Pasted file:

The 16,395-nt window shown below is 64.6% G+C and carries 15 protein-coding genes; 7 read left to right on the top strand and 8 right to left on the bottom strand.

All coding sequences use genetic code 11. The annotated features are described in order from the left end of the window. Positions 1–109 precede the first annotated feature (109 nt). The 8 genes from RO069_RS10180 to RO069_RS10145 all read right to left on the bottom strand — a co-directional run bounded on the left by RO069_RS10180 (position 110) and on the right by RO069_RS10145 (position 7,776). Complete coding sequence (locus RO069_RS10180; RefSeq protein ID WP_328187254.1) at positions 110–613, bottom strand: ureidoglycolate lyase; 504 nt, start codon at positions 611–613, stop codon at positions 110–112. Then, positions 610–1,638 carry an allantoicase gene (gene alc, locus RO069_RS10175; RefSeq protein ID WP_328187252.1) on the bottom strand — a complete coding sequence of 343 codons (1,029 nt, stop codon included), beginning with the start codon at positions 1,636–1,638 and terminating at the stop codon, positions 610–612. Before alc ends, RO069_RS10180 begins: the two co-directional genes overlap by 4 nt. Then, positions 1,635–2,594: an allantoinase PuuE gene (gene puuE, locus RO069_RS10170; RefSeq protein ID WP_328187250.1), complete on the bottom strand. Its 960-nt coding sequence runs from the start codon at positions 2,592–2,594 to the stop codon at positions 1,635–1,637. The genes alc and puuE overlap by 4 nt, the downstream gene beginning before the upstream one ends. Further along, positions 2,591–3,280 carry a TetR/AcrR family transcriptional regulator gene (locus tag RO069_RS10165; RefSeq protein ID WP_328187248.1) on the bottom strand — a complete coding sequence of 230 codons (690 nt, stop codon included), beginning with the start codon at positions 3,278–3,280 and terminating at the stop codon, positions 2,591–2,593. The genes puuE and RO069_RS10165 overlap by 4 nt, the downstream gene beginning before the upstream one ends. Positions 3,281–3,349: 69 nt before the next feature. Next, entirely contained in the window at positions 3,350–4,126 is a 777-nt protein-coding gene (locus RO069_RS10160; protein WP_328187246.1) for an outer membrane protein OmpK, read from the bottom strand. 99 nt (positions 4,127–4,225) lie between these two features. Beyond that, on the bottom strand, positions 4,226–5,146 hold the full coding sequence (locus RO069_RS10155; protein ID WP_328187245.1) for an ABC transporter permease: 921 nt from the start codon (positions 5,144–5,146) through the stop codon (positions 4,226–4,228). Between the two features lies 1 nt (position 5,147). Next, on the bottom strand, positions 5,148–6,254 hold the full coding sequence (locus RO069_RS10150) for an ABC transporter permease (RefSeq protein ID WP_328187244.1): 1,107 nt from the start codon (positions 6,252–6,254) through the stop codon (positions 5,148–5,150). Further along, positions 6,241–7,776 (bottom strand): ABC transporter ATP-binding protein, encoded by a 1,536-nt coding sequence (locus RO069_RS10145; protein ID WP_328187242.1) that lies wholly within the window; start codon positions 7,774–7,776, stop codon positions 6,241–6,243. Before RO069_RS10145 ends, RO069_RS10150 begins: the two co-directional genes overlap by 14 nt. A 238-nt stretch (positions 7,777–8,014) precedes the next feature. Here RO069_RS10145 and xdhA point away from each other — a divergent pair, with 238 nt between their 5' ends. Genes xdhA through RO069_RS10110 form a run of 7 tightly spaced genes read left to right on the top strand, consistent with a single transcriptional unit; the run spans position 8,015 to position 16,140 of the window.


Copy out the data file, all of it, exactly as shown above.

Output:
The 16,395-nt window shown below is 64.6% G+C and carries 15 protein-coding genes; 7 read left to right on the top strand and 8 right to left on the bottom strand.

All coding sequences use genetic code 11. The annotated features are described in order from the left end of the window. Positions 1–109 precede the first annotated feature (109 nt). The 8 genes from RO069_RS10180 to RO069_RS10145 all read right to left on the bottom strand — a co-directional run bounded on the left by RO069_RS10180 (position 110) and on the right by RO069_RS10145 (position 7,776). Complete coding sequence (locus RO069_RS10180; RefSeq protein ID WP_328187254.1) at positions 110–613, bottom strand: ureidoglycolate lyase; 504 nt, start codon at positions 611–613, stop codon at positions 110–112. Then, positions 610–1,638 carry an allantoicase gene (gene alc, locus RO069_RS10175; RefSeq protein ID WP_328187252.1) on the bottom strand — a complete coding sequence of 343 codons (1,029 nt, stop codon included), beginning with the start codon at positions 1,636–1,638 and terminating at the stop codon, positions 610–612. Before alc ends, RO069_RS10180 begins: the two co-directional genes overlap by 4 nt. Then, positions 1,635–2,594: an allantoinase PuuE gene (gene puuE, locus RO069_RS10170; RefSeq protein ID WP_328187250.1), complete on the bottom strand. Its 960-nt coding sequence runs from the start codon at positions 2,592–2,594 to the stop codon at positions 1,635–1,637. The genes alc and puuE overlap by 4 nt, the downstream gene beginning before the upstream one ends. Further along, positions 2,591–3,280 carry a TetR/AcrR family transcriptional regulator gene (locus tag RO069_RS10165; RefSeq protein ID WP_328187248.1) on the bottom strand — a complete coding sequence of 230 codons (690 nt, stop codon included), beginning with the start codon at positions 3,278–3,280 and terminating at the stop codon, positions 2,591–2,593. The genes puuE and RO069_RS10165 overlap by 4 nt, the downstream gene beginning before the upstream one ends. Positions 3,281–3,349: 69 nt before the next feature. Next, entirely contained in the window at positions 3,350–4,126 is a 777-nt protein-coding gene (locus RO069_RS10160; protein WP_328187246.1) for an outer membrane protein OmpK, read from the bottom strand. 99 nt (positions 4,127–4,225) lie between these two features. Beyond that, on the bottom strand, positions 4,226–5,146 hold the full coding sequence (locus RO069_RS10155; protein ID WP_328187245.1) for an ABC transporter permease: 921 nt from the start codon (positions 5,144–5,146) through the stop codon (positions 4,226–4,228). Between the two features lies 1 nt (position 5,147). Next, on the bottom strand, positions 5,148–6,254 hold the full coding sequence (locus RO069_RS10150) for an ABC transporter permease (RefSeq protein ID WP_328187244.1): 1,107 nt from the start codon (positions 6,252–6,254) through the stop codon (positions 5,148–5,150). Further along, positions 6,241–7,776 (bottom strand): ABC transporter ATP-binding protein, encoded by a 1,536-nt coding sequence (locus RO069_RS10145; protein ID WP_328187242.1) that lies wholly within the window; start codon positions 7,774–7,776, stop codon positions 6,241–6,243. Before RO069_RS10145 ends, RO069_RS10150 begins: the two co-directional genes overlap by 14 nt. A 238-nt stretch (positions 7,777–8,014) precedes the next feature. Here RO069_RS10145 and xdhA point away from each other — a divergent pair, with 238 nt between their 5' ends. Genes xdhA through RO069_RS10110 form a run of 7 tightly spaced genes read left to right on the top strand, consistent with a single transcriptional unit; the run spans position 8,015 to position 16,140 of the window.